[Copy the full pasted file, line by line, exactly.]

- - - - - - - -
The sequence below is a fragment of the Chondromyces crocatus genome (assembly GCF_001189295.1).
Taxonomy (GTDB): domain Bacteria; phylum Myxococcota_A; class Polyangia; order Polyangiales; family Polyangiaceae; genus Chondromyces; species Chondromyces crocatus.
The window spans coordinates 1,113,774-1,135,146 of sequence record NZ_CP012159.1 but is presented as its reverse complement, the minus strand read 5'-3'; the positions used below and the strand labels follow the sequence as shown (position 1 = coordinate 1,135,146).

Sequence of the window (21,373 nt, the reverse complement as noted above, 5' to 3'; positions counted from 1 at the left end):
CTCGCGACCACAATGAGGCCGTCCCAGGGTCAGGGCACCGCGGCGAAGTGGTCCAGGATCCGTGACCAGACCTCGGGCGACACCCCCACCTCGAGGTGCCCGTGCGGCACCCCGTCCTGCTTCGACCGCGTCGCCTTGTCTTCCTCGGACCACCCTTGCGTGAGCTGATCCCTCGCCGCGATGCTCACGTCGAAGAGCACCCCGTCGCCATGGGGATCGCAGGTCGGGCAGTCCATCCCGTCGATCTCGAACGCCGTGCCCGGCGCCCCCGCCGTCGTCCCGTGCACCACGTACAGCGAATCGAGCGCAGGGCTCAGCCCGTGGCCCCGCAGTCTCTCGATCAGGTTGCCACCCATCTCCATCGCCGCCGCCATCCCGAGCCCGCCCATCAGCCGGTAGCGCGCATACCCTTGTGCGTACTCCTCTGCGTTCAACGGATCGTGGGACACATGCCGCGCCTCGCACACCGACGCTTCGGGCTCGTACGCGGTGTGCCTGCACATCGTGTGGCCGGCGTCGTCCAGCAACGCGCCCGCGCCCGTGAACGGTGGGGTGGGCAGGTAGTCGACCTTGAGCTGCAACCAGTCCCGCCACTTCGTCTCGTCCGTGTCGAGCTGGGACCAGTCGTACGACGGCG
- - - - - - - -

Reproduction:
The sequence below is a fragment of the Chondromyces crocatus genome (assembly GCF_001189295.1).
Taxonomy (GTDB): domain Bacteria; phylum Myxococcota_A; class Polyangia; order Polyangiales; family Polyangiaceae; genus Chondromyces; species Chondromyces crocatus.
The window spans coordinates 1,113,774-1,135,146 of sequence record NZ_CP012159.1 but is presented as its reverse complement, the minus strand read 5'-3'; the positions used below and the strand labels follow the sequence as shown (position 1 = coordinate 1,135,146).

Sequence of the window (21,373 nt, the reverse complement as noted above, 5' to 3'; positions counted from 1 at the left end):
CTCGCGACCACAATGAGGCCGTCCCAGGGTCAGGGCACCGCGGCGAAGTGGTCCAGGATCCGTGACCAGACCTCGGGCGACACCCCCACCTCGAGGTGCCCGTGCGGCACCCCGTCCTGCTTCGACCGCGTCGCCTTGTCTTCCTCGGACCACCCTTGCGTGAGCTGATCCCTCGCCGCGATGCTCACGTCGAAGAGCACCCCGTCGCCATGGGGATCGCAGGTCGGGCAGTCCATCCCGTCGATCTCGAACGCCGTGCCCGGCGCCCCCGCCGTCGTCCCGTGCACCACGTACAGCGAATCGAGCGCAGGGCTCAGCCCGTGGCCCCGCAGTCTCTCGATCAGGTTGCCACCCATCTCCATCGCCGCCGCCATCCCGAGCCCGCCCATCAGCCGGTAGCGCGCATACCCTTGTGCGTACTCCTCTGCGTTCAACGGATCGTGGGACACATGCCGCGCCTCGCACACCGACGCTTCGGGCTCGTACGCGGTGTGCCTGCACATCGTGTGGCCGGCGTCGTCCAGCAACGCGCCCGCGCCCGTGAACGGTGGGGTGGGCAGGTAGTCGACCTTGAGCTGCAACCAGTCCCGCCACTTCGTCTCGTCCGTGTCGAGCTGGGACCAGTCGTACGACGGCG